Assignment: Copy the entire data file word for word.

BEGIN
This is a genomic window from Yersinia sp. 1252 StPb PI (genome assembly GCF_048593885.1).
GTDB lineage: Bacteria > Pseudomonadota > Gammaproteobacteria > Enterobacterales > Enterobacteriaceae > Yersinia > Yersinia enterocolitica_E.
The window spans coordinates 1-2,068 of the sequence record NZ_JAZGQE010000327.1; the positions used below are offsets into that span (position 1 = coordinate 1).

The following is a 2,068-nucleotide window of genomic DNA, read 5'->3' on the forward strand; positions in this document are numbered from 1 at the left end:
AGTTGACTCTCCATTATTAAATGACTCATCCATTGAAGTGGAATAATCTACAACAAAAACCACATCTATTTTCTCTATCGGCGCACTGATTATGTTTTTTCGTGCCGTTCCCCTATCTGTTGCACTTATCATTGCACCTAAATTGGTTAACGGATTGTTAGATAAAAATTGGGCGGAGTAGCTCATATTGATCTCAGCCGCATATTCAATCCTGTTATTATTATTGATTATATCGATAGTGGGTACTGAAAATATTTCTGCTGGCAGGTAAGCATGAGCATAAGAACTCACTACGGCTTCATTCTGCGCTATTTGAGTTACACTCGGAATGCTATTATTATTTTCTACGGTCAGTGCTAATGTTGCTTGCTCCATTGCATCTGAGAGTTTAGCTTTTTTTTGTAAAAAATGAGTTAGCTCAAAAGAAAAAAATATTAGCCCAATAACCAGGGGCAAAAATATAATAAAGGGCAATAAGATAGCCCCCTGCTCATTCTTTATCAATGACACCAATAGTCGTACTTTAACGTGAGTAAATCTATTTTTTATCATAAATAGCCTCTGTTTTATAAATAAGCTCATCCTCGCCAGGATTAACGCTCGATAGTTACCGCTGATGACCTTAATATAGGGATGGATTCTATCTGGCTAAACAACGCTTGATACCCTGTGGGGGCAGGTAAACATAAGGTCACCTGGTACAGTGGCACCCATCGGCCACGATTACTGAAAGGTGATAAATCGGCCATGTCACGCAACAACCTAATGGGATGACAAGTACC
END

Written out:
This is a genomic window from Yersinia sp. 1252 StPb PI (genome assembly GCF_048593885.1).
GTDB lineage: Bacteria > Pseudomonadota > Gammaproteobacteria > Enterobacterales > Enterobacteriaceae > Yersinia > Yersinia enterocolitica_E.
The window spans coordinates 1-2,068 of the sequence record NZ_JAZGQE010000327.1; the positions used below are offsets into that span (position 1 = coordinate 1).

The following is a 2,068-nucleotide window of genomic DNA, read 5'->3' on the forward strand; positions in this document are numbered from 1 at the left end:
AGTTGACTCTCCATTATTAAATGACTCATCCATTGAAGTGGAATAATCTACAACAAAAACCACATCTATTTTCTCTATCGGCGCACTGATTATGTTTTTTCGTGCCGTTCCCCTATCTGTTGCACTTATCATTGCACCTAAATTGGTTAACGGATTGTTAGATAAAAATTGGGCGGAGTAGCTCATATTGATCTCAGCCGCATATTCAATCCTGTTATTATTATTGATTATATCGATAGTGGGTACTGAAAATATTTCTGCTGGCAGGTAAGCATGAGCATAAGAACTCACTACGGCTTCATTCTGCGCTATTTGAGTTACACTCGGAATGCTATTATTATTTTCTACGGTCAGTGCTAATGTTGCTTGCTCCATTGCATCTGAGAGTTTAGCTTTTTTTTGTAAAAAATGAGTTAGCTCAAAAGAAAAAAATATTAGCCCAATAACCAGGGGCAAAAATATAATAAAGGGCAATAAGATAGCCCCCTGCTCATTCTTTATCAATGACACCAATAGTCGTACTTTAACGTGAGTAAATCTATTTTTTATCATAAATAGCCTCTGTTTTATAAATAAGCTCATCCTCGCCAGGATTAACGCTCGATAGTTACCGCTGATGACCTTAATATAGGGATGGATTCTATCTGGCTAAACAACGCTTGATACCCTGTGGGGGCAGGTAAACATAAGGTCACCTGGTACAGTGGCACCCATCGGCCACGATTACTGAAAGGTGATAAATCGGCCATGTCACGCAACAACCTAATGGGATGACAAGTACC